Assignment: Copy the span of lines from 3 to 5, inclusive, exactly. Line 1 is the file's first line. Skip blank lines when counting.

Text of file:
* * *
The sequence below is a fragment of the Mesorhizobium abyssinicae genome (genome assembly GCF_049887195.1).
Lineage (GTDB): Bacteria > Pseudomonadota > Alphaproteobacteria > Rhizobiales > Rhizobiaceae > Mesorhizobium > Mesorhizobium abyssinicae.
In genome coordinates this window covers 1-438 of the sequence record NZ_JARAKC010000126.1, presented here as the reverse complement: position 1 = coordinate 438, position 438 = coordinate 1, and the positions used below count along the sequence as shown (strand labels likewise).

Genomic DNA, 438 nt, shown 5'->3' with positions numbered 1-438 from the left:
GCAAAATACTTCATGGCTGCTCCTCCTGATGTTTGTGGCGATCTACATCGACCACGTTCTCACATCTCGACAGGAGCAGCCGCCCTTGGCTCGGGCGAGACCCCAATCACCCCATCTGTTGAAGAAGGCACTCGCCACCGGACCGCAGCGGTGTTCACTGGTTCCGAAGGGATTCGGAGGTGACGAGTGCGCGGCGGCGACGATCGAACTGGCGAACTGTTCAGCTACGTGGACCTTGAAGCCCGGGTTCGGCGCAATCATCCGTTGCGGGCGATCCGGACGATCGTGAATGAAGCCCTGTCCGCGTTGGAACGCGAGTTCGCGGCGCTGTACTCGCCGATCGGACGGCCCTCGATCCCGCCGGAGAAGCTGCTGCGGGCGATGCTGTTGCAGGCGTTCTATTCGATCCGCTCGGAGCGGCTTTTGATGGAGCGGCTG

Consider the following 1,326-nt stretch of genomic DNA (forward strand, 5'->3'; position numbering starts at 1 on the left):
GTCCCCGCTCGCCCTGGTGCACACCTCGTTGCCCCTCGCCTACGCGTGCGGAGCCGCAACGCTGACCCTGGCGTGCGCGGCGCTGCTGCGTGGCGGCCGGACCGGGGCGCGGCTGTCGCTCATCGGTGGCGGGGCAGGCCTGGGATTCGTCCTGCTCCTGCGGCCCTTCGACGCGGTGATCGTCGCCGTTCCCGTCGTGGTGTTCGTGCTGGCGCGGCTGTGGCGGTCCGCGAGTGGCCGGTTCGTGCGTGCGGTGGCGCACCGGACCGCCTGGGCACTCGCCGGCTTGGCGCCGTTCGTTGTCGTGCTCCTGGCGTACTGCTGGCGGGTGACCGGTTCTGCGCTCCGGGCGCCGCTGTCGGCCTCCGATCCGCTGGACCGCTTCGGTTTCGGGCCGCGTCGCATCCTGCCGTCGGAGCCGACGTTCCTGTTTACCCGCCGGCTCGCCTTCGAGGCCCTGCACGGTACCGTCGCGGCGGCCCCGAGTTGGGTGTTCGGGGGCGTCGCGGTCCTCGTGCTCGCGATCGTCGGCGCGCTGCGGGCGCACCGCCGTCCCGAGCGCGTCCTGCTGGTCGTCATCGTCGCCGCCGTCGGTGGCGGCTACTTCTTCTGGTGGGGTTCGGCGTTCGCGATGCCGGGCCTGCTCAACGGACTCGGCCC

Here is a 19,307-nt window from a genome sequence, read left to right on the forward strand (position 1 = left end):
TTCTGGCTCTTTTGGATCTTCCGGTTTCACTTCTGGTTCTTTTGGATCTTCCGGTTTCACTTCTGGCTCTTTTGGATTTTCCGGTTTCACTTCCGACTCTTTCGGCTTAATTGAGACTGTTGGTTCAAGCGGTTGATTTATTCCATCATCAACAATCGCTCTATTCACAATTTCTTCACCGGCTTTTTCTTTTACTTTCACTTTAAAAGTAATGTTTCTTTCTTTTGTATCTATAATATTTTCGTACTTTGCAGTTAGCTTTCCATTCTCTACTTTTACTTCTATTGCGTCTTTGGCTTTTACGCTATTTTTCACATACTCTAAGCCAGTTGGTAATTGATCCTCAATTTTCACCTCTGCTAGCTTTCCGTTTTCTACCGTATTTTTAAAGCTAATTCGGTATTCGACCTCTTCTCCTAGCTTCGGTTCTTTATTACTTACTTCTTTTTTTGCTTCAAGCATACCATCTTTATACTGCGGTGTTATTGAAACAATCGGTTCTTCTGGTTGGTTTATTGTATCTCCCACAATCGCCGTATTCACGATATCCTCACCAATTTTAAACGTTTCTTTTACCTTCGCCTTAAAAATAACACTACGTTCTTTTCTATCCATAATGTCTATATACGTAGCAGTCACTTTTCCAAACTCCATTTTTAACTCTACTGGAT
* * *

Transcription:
In genome coordinates this window covers 1-438 of the sequence record NZ_JARAKC010000126.1, presented here as the reverse complement: position 1 = coordinate 438, position 438 = coordinate 1, and the positions used below count along the sequence as shown (strand labels likewise).

Genomic DNA, 438 nt, shown 5'->3' with positions numbered 1-438 from the left:
GCAAAATACTTCATGGCTGCTCCTCCTGATGTTTGTGGCGATCTACATCGACCACGTTCTCACATCTCGACAGGAGCAGCCGCCCTTGGCTCGGGCGAGACCCCAATCACCCCATCTGTTGAAGAAGGCACTCGCCACCGGACCGCAGCGGTGTTCACTGGTTCCGAAGGGATTCGGAGGTGACGAGTGCGCGGCGGCGACGATCGAACTGGCGAACTGTTCAGCTACGTGGACCTTGAAGCCCGGGTTCGGCGCAATCATCCGTTGCGGGCGATCCGGACGATCGTGAATGAAGCCCTGTCCGCGTTGGAACGCGAGTTCGCGGCGCTGTACTCGCCGATCGGACGGCCCTCGATCCCGCCGGAGAAGCTGCTGCGGGCGATGCTGTTGCAGGCGTTCTATTCGATCCGCTCGGAGCGGCTTTTGATGGAGCGGCTG